Beijing bid backers look for 100,000 supporters at rally
BEIJING'S supporters in Hong Kong are warming up for a series of high-profile events to support China's bid for the 2000 Olympic Games.
''There will be a mass rally at the end of this month which we hope will involve 100,000 people, and will be supported by local labour organisations,'' said Alexander Wan Wah, spokesman for the United Support for Beijing 2000 Olympic Bid Programmes organising committee, There would also be a large gala dinner on September 2 at the Hong Kong Exhibition and Convention Centre - which would be televised by ATV.
''It will feature sporting personalities, entertainers and high-ranking business people,'' Mr Wan said.
''We are determined to show that Hong Kong really cares that Beijing's bid to host the Olympics is successful.
''I don't see the Australians or the British people [here] doing much to support their home cities,'' Mr Wan added.
President of the Australian Association of Hong Kong, Rob Lellman, confirmed that his association had not organised any pro-Sydney events.
''It would not really be appropriate, even if our members privately support Sydney.
''Our organisation aims to look after the welfare of Australians living in Hong Kong. We are not here to promote events happening in Australia.'' But Australian Consulate spokeswoman, Julie Meldrum, said it had organised several events to welcome the chief executive of the Sydney bidders when he visited the territory earlier this year.
''And the Consul General, Dr Jocelyn Chey, is planning to host a celebration party when the result comes through,'' she said.
Executive director of the British Chamber of Commerce, Barry McWhirter, defended the fact that the British population in the territory had not organised any significant pro-Manchester activities.
''Given that the majority of the local population is in favour of Beijing holding the Games, I don't think it would be very diplomatic if we started organising events supporting Manchester's bid,'' he said.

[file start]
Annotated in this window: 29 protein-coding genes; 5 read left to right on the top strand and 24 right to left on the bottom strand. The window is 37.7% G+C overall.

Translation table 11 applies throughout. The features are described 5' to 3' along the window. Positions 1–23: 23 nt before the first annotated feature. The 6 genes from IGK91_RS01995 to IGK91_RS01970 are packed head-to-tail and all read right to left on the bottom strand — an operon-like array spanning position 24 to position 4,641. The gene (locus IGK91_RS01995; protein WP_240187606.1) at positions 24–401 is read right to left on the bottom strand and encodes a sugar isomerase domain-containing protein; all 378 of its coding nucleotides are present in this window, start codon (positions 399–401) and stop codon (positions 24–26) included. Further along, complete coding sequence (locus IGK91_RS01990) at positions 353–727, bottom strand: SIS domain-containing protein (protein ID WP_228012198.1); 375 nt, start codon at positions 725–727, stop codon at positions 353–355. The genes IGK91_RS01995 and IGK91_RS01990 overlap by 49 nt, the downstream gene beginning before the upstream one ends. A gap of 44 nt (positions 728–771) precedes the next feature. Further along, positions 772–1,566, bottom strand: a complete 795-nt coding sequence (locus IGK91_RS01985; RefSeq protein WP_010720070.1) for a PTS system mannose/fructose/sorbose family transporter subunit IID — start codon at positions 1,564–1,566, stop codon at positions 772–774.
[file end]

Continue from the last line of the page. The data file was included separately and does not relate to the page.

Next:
Members of the International Olympic Committee (IOC) will vote on the host city for the 2000 Olympics on September 23. Sydney, Manchester and Beijing are leading the two other bidding cities - Istanbul and Berlin.
An influential US Congressman has thrown his weight behind Beijing's bid, but stressed that China should further improve its human rights.
Gary Ackerman said during a visit in Hong Kong, which ended yesterday, that China should be given an opportunity to invite the world to see for itself the rapid development on the mainland.
Mr Ackerman, chairman of the Asia-Pacific sub-committee of the House of Representatives' foreign affairs committee, tried to play down the significance of a congress resolution that urged the IOC to vote against Beijing's bid on grounds of its human rights record.
Mr Ackerman said the resolution had been misread by many people.
''This is not a law that is passed and signed by the President. This is just the opinion of some congressmen. It has no effect on law and sense of direction to the IOC,'' he said.
''Certainly the Olympics should not be used as a political football.'' If political standards were applied, he said, it would be disastrous. ''Everybody will only have national games within their home country.''